court of appeal and supreme court
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This article appears in the June 2023 issue of Investment Executive. Subscribe to the print edition, read the digital edition or read the articles online.

A recent supreme court of British Columbia decision considered the question of what happens when a spouse with a life interest in an estate outlives the beneficiaries.

In Bradley Estate (2023 BCSC 618), the deceased’s children — the remainder beneficiaries of their father’s estate — predeceased the deceased’s second wife, who died at the age of 103, creating uncertainty as to who should receive her interest.

George Bradley Sr. died in 1979, leaving his wife, Marion; two adult children, Carson and Marilyn; and several grandchildren.

George’s will, written a month before he died, directed executors and trustees to set up a trust to hold the residence the couple shared for Marion’s benefit during her life, and to create two other trusts:one to hold 45% of the remainder of the estate for the benefit of Carson and Marilyn (termed in the will as “the Children’s Share”), and the other to hold 55% of the remainder of the estate for Marion (termed “the Wife’s Share”).

A subclause in the will directed the executors and trustees to distribute the remainder of “the Wife’s Share” upon Marion’s death to “my issue then alive”:60% to Marilyn and 40% to Carson.

Another subclause stated:“If either of my said daughter or son shall have died before such division and appropriation, I direct that his or her share shall be paid and transferred to the survivor of them.” However, the will did not expressly address how “the Wife’s Share” was to be distributed if both children died before Marion.

In 2022, Marion died, having outlived both Carson, who died in 1999, and Marilyn, who died in 2016.

Marion’s executors were her sons from a previous marriage, Lawrence and Gordon. Lawrence also served as a trustee of George’s will and, in that capacity, asked the court for an interpretation of the will.

Meanwhile, Gordon, on behalf of Marion’s estate, contended that an intestacy existed as to “the Wife’s Share,” arguing that the wording “my issue then alive” in George’s will could refer only to Carson and Marilyn, and that George had intended the division of “the Wife’s Share” be determined at the time of Marion’s death. As Carson and Marilyn had predeceased Marion, Gordon argued, the remainder fell to intestacy, which would result in Marion’s estate receiving it.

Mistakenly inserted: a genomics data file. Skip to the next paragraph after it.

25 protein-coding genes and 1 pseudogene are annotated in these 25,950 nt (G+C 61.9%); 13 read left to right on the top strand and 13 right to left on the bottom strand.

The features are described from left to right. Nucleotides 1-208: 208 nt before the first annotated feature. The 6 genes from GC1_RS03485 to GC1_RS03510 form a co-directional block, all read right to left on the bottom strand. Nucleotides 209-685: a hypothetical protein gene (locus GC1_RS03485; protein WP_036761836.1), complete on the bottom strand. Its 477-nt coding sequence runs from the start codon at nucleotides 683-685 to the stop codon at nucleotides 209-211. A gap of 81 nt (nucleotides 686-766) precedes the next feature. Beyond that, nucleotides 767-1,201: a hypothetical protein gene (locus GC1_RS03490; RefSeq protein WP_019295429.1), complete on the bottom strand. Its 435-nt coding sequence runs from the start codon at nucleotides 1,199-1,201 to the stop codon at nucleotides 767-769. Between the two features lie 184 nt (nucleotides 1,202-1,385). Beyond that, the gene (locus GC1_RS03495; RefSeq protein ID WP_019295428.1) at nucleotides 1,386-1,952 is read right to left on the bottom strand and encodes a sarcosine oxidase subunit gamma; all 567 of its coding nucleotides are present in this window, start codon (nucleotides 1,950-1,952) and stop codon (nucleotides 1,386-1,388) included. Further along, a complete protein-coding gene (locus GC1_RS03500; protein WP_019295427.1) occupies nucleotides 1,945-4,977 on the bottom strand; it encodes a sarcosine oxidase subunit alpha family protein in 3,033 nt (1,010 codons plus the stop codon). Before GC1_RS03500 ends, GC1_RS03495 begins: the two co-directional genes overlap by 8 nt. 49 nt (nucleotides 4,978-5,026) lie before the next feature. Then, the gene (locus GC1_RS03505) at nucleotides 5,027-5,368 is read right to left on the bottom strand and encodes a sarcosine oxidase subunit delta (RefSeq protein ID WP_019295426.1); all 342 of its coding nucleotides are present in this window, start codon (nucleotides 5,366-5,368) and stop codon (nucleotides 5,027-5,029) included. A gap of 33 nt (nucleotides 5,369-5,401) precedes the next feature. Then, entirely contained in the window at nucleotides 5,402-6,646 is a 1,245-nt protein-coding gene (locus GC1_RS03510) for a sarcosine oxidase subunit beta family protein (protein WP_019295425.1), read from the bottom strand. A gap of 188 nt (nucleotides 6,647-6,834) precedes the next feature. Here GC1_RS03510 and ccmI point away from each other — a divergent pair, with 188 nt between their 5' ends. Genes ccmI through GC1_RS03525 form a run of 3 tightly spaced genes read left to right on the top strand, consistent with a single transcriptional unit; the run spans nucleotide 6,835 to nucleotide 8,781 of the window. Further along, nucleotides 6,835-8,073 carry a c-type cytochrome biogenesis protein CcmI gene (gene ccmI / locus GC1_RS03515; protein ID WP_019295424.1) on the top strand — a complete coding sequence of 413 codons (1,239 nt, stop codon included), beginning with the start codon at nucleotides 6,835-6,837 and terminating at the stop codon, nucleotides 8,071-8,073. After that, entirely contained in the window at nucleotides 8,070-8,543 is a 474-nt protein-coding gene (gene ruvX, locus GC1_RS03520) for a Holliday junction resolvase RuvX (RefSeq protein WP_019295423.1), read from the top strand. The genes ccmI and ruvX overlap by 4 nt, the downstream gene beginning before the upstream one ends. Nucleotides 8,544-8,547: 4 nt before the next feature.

While the court agreed with Gordon that “my issue” in this case meant Carson and Marilyn only, it disagreed with Gordon’s contention that an intestacy resulted.

Instead, the court found that the will’s subclause that provided for what would happen if one of the children predeceased Marion took priority over the subclause that governed the division of the remainder interest at the time of Marion’s death. As a result, the remainder interest went to Marilyn’s estate, not Marion’s.

“The whole of the remainder of the Wife’s Share, following the life estate, vested in Marilyn on Carson’s death in 1999, and nothing happened subsequently to divest it,” the court found. It also ruled there had been no intestacy related to the Children’s Share.

The decision in Bradley Estate highlights the importance of considering different scenarios for the sequence of death among beneficiaries when preparing a will, said Matthew Urback, estate lawyer and partner with Shibley Righton LLP in Toronto. Failing to do so could result in outcomes the testator hadn’t intended.

“[Clients] don’t like to consider people who are younger dying first, or death in general, but I think it’s helpful to set out [different scenarios],” Urback said. “Write out a family tree, if need be, that sets out what happens in scenario A, B, C and D, and go on and make sure you got them all.”

Bradley Estate also is “a great example” of a court interpreting a will to prevent an intestacy, Urback said. As the court stated, “If the will can be read in a manner that avoids an intestacy, that interpretation should be preferred because it may be presumed that the testator intended to die testate and not intestate, or they would not have made the will in the first place.”